Fin de siècle

Fin de siècle

"Fin de siècle" (IPAEng|fɑ̃ dɛ si'ɛːkl; French for ‛end of the century‘) was a cultural movement between 1880 and the beginning of World War I. [ ["Collection Tate. Glossary Fin de siècle"] ] The term commonly encompasses both the closing and onset of an era, as it was felt to be a period of degeneration, but at the same time a period of hope for a new beginning. [Talia Schaffer (2007). Literature and Culture at the Fin de Siècle. New York: Longman, p.3.] Traditionally, “fin de siècle” is most commonly associated with French artists, especially the French symbolists, and was affected by the cultural awareness characteristic of France at that time. However, the expression is also used to refer to a European-wide cultural movement. [Patrick McGuinness (Ed.)(2000) Symbolism, Decadence and the Fin de Siècle: French and European Perspectives. Exeter: University Press, p. 9.] The ideas and concerns of the fin de siècle influenced the decades to follow and played an important role in the birth of modernism. [J.Trygve Has-Ellison. Nobles, Modernism, and the Culture of fin-de-siècle Munich*. In: German History 2008 26(1):1-23, p. 2.]

Basic connotations

The expression "fin de siècle" generally refers to the years 1880 to 1914 in Europe. It has connotations of decadence, which are seen as typical for the last years of a culturally vibrant period (La Belle Époque at the turn of the 20th century), and of anticipative excitement about, or despair facing, impending change, or both, that is generally expected when a century or time period draws to a close. In Russia, the term "Silver Age" is somewhat more popular.

That the expression is in French probably comes from the fact that the "fin de siècle" is particularly associated with certain late 19th-century French-speaking circles in Paris and Brussels, exemplified by artists like Stéphane Mallarmé, movements like Symbolism, and works of art like Oscar Wilde's "Salomé" (originally written in French and premiered in Paris)—which connects the idea of the "fin de siècle" also to the Aesthetic movement. Also, Edvard Munch spent some of his time in Paris around the turn-of-the-century, which was his most melancholy period.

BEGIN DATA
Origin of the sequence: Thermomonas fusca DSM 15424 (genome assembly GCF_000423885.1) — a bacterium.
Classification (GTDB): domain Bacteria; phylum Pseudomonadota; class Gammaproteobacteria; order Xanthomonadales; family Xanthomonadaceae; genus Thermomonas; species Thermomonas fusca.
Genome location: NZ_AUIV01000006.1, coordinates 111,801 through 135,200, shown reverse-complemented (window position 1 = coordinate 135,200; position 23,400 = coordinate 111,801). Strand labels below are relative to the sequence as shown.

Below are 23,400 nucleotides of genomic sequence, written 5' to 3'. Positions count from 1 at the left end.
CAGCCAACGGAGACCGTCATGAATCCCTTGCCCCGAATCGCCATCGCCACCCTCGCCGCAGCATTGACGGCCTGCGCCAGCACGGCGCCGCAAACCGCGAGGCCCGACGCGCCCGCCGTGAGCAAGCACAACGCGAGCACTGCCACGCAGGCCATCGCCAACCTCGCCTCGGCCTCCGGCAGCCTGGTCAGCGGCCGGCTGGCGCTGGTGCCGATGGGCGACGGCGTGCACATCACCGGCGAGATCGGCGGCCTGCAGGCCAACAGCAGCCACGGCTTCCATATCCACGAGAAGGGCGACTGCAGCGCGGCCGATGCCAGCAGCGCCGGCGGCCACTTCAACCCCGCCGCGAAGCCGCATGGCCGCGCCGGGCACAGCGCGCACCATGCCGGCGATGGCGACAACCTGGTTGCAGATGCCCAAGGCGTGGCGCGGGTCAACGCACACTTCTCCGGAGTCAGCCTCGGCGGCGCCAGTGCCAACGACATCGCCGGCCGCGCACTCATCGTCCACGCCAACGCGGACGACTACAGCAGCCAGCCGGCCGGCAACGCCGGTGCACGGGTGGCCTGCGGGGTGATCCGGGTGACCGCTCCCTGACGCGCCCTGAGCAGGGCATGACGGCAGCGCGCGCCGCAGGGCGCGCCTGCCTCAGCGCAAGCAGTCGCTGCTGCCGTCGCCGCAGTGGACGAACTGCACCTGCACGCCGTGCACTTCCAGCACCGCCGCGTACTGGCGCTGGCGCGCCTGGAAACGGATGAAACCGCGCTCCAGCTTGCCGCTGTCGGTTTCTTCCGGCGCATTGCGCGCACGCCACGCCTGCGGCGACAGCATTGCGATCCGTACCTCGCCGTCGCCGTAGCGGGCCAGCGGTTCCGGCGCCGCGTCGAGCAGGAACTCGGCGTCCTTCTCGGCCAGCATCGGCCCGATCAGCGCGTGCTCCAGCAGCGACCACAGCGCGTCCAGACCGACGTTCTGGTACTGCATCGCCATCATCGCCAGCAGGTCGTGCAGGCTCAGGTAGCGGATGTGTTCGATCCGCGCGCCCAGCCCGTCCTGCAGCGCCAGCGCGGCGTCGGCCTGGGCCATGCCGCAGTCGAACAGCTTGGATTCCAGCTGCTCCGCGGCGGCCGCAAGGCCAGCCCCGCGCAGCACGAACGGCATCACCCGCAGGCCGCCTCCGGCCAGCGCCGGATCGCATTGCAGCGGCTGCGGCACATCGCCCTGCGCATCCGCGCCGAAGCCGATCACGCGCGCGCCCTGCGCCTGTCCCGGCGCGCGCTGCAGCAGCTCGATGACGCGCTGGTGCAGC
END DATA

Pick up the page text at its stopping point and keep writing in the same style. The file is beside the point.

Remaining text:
Broader sense

In a broader sense the expression "fin de siècle" is used to characterise anything that has an ominous mixture of opulence and/or decadence, combined with a shared prospect of unavoidable radical change or some approaching "end."

It is not change itself that is implied in the expression "fin de siècle", but its anticipation. For example, for the 19th-century "fin de siècle", the most radical changes to the cultural and social order occurred more than a decade after the new century had started (most notably as a result of World War I). The Belle Époque was not even at its height in 1900, nor had the Edwardian era (almost seamlessly following the Victorian era) even started.

A more recent example of "fin de siècle" can be found in the Y2K problem: the general turmoil caused by this in itself relatively insignificant technical issue becomes much more understandable when an underlying "fin de siècle" mechanism is acknowledged. Many other 20th-century phenomena, e.g. New Age, could be interpreted as building on at least some "fin de siècle" ideas.


Further reading

*A reference text regarding the 19th century "fin de siècle" is Barbara Tuchman's "The Proud Tower".
*Another reference text regarding the 19th century "fin de siècle" in Vienna is Carl Schorske's "Fin-de-Siècle Vienna".
*The British progressive rock group Yes have a song called "Turn of the Century" on their 1977 album Going for the One.
*The French rock group Noir Désir has a song called "Fin de Siècle" on their 666667 Club album.
*Built between 1886 and 1914, the Belle Époque quarter in Bagnoles de l'Orne, France, is filled with villas that are typical of the "Fin de siècle" architecture.
*The Divine Comedy (band) released an album in 1998 called "Fin de Siècle".
*Steely Dan's song "West of Hollywood" on their album Two Against Nature contains a character by the name of "Anne de Siècle."
*Vibraphonist Gary Burton released an album titled "Turn of the Century."
*Sally Ledger's exploration of women at the fin de siecle. "The New Woman: Fiction and feminism at the fin de siecle" (1997)
*The American indie-rock band Haywood released a cassette EP called "Fin de Siècle"

ee also

*Old Timeyness

External links

* [ Occulture in the Fin de Siecle] Ashe Journal Special on the Fin de Siecle.

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  • Fin de Siècle — Fin de Siè|cle [fɛ̃d sjɛkl] das; <aus fr. fin de siècle »Ende des Jahrhunderts«; <nach dem gleichnamigen Titel eines Lustspiels von Jouvenot u. Micard, 1888> Bez. für die Zeit des ausgehenden 19. Jh.s, die in Gesellschaft, bildender… …   Das große Fremdwörterbuch

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